How to Tackle Disrupted Learning in ELLs

‘Disrupted learning’ has been a constant for school leaders, teachers, parents and students over the last few years.

As students across the nation begin to return to the classroom, K-12 school leaders face an uphill battle. Staffing shortages and increased demands on their time make it challenging to deliver equitable learning outcomes, particularly for the most vulnerable of learners.

Learning Disrupted

English Language Learners (ELLs) have been particularly impacted by the COVID-19 pandemic. Research suggests that these learners, which make up 10% of US K-12 students, are up to three scale points behind other learners. Back to school represents a critical juncture for each of these learners.

To ensure that this disruption is not a permanent feature of the education system, districts and schools will need to learn from best practices and implement meaningful change.    

As a leading provider of tools and content for English as a Second Language (ESL) teachers, Off2Class has the privilege of working alongside districts across the US. This gave us a first-hand look at the challenges of ensuring a quality education for ELLs. We’ve seen the difficulty but we’ve also seen brilliant examples of schools and teachers working to overcome disrupted learning.

Today, we’re pleased to share what we’ve learned in a new whitepaper, Listening to the Teachers: Six Ways to Tackle Disrupted Learning in English Language Learners.

What We Learned

We believe in listening, both to our district partners and teachers. In addition to compiling the best of school-based practice and district leaders, we specifically took time to listen to individual teachers. At the end of 2021, we partnered with the highly-respected US education news site, the 74, to conduct a survey of those teachers. We wanted to understand what we could take from their experience of the pandemic and how to better serve learners. 

There was more to those insights than the headlines. This briefing document reflects lessons from that survey and insights from our Facebook community of 10,000+ teachers. It also includes best practice emerging from our 100+ US K12 schools and district partners.

Six lessons stand out from our work over the last year for districts looking to better focus on learners.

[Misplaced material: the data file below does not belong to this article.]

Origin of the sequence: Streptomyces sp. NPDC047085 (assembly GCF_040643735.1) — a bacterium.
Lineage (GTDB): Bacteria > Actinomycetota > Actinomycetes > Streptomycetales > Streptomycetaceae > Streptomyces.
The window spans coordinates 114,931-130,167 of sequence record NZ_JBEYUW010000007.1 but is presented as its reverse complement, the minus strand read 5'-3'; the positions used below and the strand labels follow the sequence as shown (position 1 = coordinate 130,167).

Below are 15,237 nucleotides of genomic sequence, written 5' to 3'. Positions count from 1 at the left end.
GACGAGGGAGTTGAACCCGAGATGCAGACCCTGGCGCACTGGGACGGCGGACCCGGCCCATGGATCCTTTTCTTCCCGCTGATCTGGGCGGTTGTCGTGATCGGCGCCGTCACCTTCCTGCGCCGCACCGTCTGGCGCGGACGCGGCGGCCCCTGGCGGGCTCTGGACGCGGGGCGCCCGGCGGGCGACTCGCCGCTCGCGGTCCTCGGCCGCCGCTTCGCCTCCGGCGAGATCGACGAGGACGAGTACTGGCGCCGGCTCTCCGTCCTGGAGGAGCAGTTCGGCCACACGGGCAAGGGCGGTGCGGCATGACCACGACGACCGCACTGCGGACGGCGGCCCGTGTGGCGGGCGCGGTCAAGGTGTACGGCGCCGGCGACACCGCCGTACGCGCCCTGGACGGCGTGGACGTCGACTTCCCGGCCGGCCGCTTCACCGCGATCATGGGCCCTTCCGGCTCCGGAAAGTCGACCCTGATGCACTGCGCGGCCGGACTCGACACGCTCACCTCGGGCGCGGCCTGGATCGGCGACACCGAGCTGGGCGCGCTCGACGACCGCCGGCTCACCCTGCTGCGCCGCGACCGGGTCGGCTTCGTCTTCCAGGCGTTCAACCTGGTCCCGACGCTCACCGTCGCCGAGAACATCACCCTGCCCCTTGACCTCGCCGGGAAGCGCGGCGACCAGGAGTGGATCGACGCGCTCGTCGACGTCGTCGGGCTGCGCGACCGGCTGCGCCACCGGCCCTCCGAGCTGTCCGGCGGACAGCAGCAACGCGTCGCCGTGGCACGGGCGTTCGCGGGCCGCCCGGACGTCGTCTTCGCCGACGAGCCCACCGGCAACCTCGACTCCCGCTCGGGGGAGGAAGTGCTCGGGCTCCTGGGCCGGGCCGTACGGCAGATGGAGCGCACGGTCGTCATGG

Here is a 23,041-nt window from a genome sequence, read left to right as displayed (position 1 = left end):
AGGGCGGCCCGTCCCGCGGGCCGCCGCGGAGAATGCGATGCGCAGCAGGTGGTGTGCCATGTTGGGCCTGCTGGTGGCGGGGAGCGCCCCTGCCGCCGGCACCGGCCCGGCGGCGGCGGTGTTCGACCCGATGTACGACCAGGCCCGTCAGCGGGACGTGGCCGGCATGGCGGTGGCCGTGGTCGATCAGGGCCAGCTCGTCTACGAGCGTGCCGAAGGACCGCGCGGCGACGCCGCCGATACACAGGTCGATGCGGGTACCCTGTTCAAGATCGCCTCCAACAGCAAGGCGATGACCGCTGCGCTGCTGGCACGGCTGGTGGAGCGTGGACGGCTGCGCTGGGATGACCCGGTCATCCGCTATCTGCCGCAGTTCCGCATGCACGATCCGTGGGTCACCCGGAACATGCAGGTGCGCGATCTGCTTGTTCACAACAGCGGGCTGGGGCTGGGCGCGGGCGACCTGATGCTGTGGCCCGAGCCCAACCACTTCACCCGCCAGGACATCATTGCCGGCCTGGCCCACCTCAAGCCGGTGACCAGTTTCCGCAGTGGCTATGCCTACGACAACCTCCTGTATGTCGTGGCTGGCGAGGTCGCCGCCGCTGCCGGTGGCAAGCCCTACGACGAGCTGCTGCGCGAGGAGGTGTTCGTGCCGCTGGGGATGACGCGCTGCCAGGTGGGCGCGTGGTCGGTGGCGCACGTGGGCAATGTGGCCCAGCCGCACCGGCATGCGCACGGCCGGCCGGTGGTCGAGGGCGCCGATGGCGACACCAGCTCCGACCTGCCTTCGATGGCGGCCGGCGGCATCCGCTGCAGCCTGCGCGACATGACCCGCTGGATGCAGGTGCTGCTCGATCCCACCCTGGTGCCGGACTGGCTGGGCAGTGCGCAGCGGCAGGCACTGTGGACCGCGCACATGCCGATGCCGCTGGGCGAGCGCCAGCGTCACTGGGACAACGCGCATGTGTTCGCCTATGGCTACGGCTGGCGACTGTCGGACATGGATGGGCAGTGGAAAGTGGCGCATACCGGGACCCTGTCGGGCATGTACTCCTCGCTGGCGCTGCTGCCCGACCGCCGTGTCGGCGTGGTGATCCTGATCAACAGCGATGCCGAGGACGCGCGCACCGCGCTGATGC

• Focus on the Right Tools
  • Prioritize Newcomers
  • Save Time for Students
  • Embrace Supplemental Opportunities
  • Look to Upskill
  • Expand the Pool

The paper highlights brilliant educators like Tarro Funches (Canton Public School District, MS). She founded a consortium of English Language (EL) coordinators in an effort to share information and make smarter edtech decisions.

Putnam City School District (OK) offered a special “Summer Recharge” program this summer. The program focused on newcomers in middle and high school with the goal of improving language skills.

Teacher shortages are in the headlines. Tulsa Public Schools (OK) took a creative approach to solve this issue. They used virtual tutors to offer additional learning opportunities for students over the summer.

The paper also covers lessons learned from our inaugural ESL Career Week, laying out ways that districts can build better pipelines of teacher talent.

What Comes Next

The release of this paper is just a start. We know this is just the beginning of capturing the brilliant work of districts across the US (and schools across the world).

The lessons presented in the whitepaper are a start, but a shift in imagination and practice is needed. The ability to support language learning should be a new basic competency for all educators.

To that end, if you have further questions or want to learn more about any of these districts or Off2Class, drop us a line,

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